Other bonds, such as sales-tax debt, are backed by different revenue streams. “Given the complexity of the different securities and the uncertainty of the future path of economic growth, we believe the debt restructuring process is likely to be protracted and legally contentious,” Ted Hampton, a Moody’s Investors Service analyst in New York, said in an e-mail. The work done for Detroit is a template for Puerto Rico, he said, adding that what that city received from the Obama administration has been directly related to the city’s progress. Furthermore, Puerto Rico’s bonds are roughly eight times the value of Detroit’s, the largest American city ever to file for bankruptcy, meaning that a call for debt relief from such a behemoth could raise borrowing costs for other local governments as investors grow more cautious about lending. Securities maturing in July 2035 traded as low as 68.3 cents on the dollar, down from an average of 77.3 cents Friday and the weakest since they were first issued at 93 cents in March 2014, according to data compiled by Bloomberg. Among the methods tried were raising taxes, cutting government employment, and reducing pensions, but these moves have failed to spark economic growth.

As the island’s credit rating dropped, many hedge funds began buying Puerto Rican debt at high interest rates in an effort to prolong loan payments and drive down the borrowing costs constraining Puerto Rico’s struggling economy. Congress, has pushed a bill to allow it to use the bankruptcy provision under Chapter 9 to restructure some public utilities’ debt, the way states are allowed to do in municipalities. Puerto Rico now has more debt per capita than any state in the country, and the resulting economic hardships have led to a mass exodus from the island to the mainland.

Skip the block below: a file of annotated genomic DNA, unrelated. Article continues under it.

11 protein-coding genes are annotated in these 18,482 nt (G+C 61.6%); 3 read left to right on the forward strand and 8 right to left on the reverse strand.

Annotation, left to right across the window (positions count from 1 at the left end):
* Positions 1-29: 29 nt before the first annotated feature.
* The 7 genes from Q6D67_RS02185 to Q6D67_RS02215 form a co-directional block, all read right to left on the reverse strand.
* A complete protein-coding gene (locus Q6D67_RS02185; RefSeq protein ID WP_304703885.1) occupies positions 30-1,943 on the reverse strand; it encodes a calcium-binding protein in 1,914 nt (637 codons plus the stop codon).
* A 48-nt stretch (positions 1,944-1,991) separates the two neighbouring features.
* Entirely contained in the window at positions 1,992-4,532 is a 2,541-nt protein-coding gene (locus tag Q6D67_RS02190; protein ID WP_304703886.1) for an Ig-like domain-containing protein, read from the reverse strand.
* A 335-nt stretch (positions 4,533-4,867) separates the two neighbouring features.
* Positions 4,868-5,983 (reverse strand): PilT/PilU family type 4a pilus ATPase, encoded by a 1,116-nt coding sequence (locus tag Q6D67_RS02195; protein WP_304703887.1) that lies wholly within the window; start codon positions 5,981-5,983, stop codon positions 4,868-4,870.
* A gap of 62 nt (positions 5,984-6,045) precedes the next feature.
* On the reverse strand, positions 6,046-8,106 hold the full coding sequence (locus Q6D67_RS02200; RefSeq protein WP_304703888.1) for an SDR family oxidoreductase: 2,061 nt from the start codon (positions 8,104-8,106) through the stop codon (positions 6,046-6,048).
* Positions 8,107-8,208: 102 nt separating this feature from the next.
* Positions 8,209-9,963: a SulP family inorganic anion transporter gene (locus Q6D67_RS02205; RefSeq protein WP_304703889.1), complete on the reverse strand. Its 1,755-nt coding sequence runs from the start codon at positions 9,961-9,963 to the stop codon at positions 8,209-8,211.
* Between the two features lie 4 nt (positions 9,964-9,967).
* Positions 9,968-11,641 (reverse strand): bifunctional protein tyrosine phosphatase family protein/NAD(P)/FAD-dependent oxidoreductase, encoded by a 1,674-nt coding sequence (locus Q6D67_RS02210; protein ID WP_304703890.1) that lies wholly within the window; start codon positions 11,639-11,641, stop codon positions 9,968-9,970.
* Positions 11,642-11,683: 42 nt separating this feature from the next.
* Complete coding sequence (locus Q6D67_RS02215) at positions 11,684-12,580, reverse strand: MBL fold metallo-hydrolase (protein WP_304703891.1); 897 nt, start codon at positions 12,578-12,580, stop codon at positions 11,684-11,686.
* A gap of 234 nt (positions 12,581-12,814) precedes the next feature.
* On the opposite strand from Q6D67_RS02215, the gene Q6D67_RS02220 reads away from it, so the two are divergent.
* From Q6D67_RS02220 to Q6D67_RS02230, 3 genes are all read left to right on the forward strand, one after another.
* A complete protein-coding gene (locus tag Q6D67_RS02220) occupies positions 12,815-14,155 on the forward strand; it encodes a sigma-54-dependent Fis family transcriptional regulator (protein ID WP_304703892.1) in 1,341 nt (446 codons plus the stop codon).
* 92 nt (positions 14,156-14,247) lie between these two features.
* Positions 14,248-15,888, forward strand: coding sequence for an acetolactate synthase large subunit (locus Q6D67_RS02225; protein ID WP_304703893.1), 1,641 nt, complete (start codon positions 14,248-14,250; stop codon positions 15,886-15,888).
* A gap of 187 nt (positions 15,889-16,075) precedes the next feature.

But the Democrat’s bill has gone nowhere amid opposition from some investors and some members of the GOP, which controls the House where the bill was introduced. Meanwhile, the island’s mound of debt also includes general-obligation bonds (bonds issued with the faith that the municipality will be able to pay it back through revenue raising), which its constitution says must be repaid before government workers receive their salaries. In a statement, Padilla said the report, “for the first time acknowledges the true extent of the problem. “We must make difficult decisions to meet the challenges we now know are ahead and I intend to do everything in my power to lead us through this time,”Padilla said in the statement.

He is expected to seek concessions from creditors, including deferring some debt payments or extending the repayment schedule. “My administration is doing everything not to default,” Garcia Padilla told the Times. “But we have to make the economy grow. A full accounting shows “the central government will be starting 2016 in a deeper hole than understood, with the room for maneuver constrained by the loss of market access, dwindling cash balances and a longer queue of disgruntled suppliers,” the report states. In another effort to raise revenue, Garcia recently signed legislation raising the sales tax to 11.5 percent and creating a 4 percent tax on professional services.